Playwright and director Rasheka Christie-Carter believes that many people still think of black British history as a post-World War II phenomenon, beginning with Windrush.
Rasheka Christie-Carter

On Tuesday, 18 August at 19:30 Army@TheVirtualFringe is hosting a free live rehearsed reading of Lest We Forget, a play co-written by Rasheka and Charlotte Green, about the black British experience during and after the First World War.

Home Truths Theatre Company would welcome reviewers – but asks that any reviews make it clear that it was a rehearsed reading and that it’s very much a work in development.

The play takes us from the outbreak of war in 1914 to the race riots of 1919 and follows the lives of William James, a black British soldier, and Edith Booth, a white Northerner new to London.

When William and Edith fall in love they think the hardest battle will be surviving the war, but fighting prejudice on the home front proves almost as challenging.

It’s a subject that Rasheka believes too few people know enough about.

She said: “There is a prevalent misconception that black British history starts in 1948 when Caribbean immigrants came to help rebuild Britain after World War Two.

“As a writer, I have always had an interest in telling stories that explore the Black British diaspora, particularly before Windrush.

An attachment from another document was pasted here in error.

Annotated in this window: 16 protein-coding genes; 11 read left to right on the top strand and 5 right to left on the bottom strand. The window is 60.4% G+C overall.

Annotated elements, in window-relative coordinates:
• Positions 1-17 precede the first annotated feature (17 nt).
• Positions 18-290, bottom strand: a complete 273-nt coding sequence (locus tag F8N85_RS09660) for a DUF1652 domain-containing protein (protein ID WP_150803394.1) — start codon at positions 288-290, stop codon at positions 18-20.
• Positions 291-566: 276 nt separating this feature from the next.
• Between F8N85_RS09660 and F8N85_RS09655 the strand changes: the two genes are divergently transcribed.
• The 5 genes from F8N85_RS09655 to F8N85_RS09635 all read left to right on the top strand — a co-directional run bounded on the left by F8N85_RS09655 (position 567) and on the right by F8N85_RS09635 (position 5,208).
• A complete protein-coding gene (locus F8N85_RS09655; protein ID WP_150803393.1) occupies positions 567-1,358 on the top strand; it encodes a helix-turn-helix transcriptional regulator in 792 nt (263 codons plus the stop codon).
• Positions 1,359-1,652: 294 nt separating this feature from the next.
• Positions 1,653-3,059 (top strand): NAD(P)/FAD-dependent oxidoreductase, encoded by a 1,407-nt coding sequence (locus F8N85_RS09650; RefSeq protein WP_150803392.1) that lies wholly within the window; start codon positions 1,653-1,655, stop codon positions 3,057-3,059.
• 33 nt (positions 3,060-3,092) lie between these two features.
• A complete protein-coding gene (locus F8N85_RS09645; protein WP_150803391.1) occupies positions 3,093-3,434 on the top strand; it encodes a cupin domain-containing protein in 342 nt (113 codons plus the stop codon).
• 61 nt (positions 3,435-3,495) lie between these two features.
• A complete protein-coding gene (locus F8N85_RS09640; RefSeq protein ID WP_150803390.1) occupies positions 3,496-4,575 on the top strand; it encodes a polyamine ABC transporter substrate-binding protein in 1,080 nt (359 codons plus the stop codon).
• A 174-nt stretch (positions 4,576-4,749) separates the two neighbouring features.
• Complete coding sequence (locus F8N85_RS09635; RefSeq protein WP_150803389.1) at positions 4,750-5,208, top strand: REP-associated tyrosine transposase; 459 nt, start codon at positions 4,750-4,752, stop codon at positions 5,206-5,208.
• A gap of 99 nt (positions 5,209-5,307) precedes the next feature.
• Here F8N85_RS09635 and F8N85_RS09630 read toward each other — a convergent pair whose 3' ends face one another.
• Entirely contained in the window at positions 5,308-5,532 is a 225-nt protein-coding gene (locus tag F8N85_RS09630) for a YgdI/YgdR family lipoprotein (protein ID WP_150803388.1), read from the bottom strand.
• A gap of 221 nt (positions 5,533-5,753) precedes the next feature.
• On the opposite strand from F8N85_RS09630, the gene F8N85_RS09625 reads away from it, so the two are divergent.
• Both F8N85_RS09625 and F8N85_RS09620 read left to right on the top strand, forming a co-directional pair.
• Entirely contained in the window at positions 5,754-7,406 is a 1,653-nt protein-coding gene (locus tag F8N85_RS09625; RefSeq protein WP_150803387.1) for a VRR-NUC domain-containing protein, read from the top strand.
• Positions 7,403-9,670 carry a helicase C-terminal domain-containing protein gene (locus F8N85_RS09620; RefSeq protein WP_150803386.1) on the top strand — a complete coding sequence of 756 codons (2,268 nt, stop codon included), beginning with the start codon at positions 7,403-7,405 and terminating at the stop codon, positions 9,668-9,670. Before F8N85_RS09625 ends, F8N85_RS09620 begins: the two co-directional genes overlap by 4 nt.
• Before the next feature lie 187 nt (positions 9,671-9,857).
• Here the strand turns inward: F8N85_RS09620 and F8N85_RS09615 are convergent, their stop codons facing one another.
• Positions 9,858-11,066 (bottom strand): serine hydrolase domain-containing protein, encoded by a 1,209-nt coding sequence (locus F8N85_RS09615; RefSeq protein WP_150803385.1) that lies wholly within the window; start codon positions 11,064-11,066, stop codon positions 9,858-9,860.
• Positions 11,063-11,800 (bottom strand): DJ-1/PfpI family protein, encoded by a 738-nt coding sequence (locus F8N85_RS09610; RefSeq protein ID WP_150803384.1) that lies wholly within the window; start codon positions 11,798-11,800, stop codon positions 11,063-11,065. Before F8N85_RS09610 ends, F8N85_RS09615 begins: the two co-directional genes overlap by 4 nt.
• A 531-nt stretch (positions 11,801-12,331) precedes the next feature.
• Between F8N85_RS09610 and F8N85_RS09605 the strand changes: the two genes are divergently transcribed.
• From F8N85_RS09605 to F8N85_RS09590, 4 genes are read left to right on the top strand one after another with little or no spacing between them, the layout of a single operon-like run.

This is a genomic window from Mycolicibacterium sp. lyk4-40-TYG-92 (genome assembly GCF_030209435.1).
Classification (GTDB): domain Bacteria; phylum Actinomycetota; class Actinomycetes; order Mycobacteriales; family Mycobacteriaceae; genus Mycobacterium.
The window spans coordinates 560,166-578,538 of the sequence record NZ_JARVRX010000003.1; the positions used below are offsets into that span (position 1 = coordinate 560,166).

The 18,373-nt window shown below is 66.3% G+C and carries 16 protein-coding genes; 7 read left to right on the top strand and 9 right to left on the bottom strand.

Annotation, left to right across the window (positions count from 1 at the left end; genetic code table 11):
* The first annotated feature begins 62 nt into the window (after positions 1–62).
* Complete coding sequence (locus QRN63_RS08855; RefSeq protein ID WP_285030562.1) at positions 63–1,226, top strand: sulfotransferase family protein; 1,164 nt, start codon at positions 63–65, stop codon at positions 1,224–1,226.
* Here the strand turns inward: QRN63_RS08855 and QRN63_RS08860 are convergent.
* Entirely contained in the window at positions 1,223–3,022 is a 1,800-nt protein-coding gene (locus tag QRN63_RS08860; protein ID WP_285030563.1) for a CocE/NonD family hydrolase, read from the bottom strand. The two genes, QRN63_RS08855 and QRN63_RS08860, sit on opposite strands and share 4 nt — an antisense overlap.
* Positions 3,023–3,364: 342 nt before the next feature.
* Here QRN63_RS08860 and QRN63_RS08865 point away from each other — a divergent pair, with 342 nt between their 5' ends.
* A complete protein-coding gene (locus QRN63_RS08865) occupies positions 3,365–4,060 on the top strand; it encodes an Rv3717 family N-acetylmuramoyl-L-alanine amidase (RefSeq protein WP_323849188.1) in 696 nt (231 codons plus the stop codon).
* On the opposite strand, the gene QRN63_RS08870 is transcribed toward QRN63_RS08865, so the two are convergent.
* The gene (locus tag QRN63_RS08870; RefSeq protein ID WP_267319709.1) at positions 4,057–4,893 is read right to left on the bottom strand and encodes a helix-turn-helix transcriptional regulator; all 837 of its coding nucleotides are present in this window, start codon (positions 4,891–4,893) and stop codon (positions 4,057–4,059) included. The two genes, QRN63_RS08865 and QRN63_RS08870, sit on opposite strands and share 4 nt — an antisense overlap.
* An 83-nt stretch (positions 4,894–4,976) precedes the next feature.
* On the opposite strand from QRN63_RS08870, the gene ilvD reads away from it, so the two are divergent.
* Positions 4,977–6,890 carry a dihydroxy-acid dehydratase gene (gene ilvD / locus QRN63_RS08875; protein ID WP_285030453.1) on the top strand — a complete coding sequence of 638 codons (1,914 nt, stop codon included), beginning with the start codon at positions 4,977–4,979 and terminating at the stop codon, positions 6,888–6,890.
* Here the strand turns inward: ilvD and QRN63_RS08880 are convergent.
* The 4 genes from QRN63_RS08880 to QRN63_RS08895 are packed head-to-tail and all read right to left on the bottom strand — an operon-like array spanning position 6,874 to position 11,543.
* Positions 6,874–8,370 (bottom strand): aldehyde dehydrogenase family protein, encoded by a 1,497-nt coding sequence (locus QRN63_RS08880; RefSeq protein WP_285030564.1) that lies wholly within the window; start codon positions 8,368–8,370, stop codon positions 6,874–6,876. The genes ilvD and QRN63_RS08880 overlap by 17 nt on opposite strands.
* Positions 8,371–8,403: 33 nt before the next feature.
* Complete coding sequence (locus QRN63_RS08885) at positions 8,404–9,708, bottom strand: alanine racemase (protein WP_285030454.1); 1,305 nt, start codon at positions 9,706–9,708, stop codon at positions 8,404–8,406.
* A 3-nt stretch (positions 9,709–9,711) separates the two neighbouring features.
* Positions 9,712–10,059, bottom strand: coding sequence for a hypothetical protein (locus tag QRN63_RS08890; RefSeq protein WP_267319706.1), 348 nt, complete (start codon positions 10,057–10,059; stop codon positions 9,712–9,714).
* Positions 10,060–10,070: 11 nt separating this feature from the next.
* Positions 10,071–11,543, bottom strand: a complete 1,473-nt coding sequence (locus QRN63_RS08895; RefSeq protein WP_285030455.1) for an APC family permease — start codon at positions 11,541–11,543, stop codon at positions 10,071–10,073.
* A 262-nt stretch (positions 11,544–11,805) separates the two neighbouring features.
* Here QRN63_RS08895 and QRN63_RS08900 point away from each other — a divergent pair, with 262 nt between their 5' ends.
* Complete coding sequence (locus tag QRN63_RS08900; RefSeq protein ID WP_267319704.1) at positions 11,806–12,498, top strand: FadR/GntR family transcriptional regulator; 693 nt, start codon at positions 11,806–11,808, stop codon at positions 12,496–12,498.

“Deepening my knowledge about the history of black Britons (and British history in general) has and will always continue to enrich my life.

“For example, knowing that in the 1760s, there were around 10,000-15,000 black people in London makes me think about all the thousands of potential stories that can be told.

“The oversimplification of black British history greatly contributes to the lack of depth in the perception of British history overall – how can we understand our history, if we only know a distorted version of it?

“When the full story begins to be told, we can create a deeper, more vibrant understanding of our history. It also brings opportunities for creatives to have access to a wider variety of stories to build upon and develop.”

Charlotte adds: “The piece was originally written to celebrate the centenary of the end of World War One, showing us a piece of history that is often forgotten. Whilst re-writing the play this summer it was hard not to see the parallels between 1914 and now. Since the events of WW1, it’s been over 100 years. Have we really come that far?”

The reading will be followed by a Q&A with the cast and creative team.

•We recommend signing up through the link above to access our Zoom webinar and participate in the Q&A. You can also tune in via our facebook page or go to
•Interested in hearing about Charlotte Green’s approach to creating her own work? Sign up to her session on Creating Your Own Work.
•We will be recording our events and adding captions to them in due course. If you are hard of hearing and would like to view a recording of the session with captions, contact us via and we’ll prioritise captioning for the event.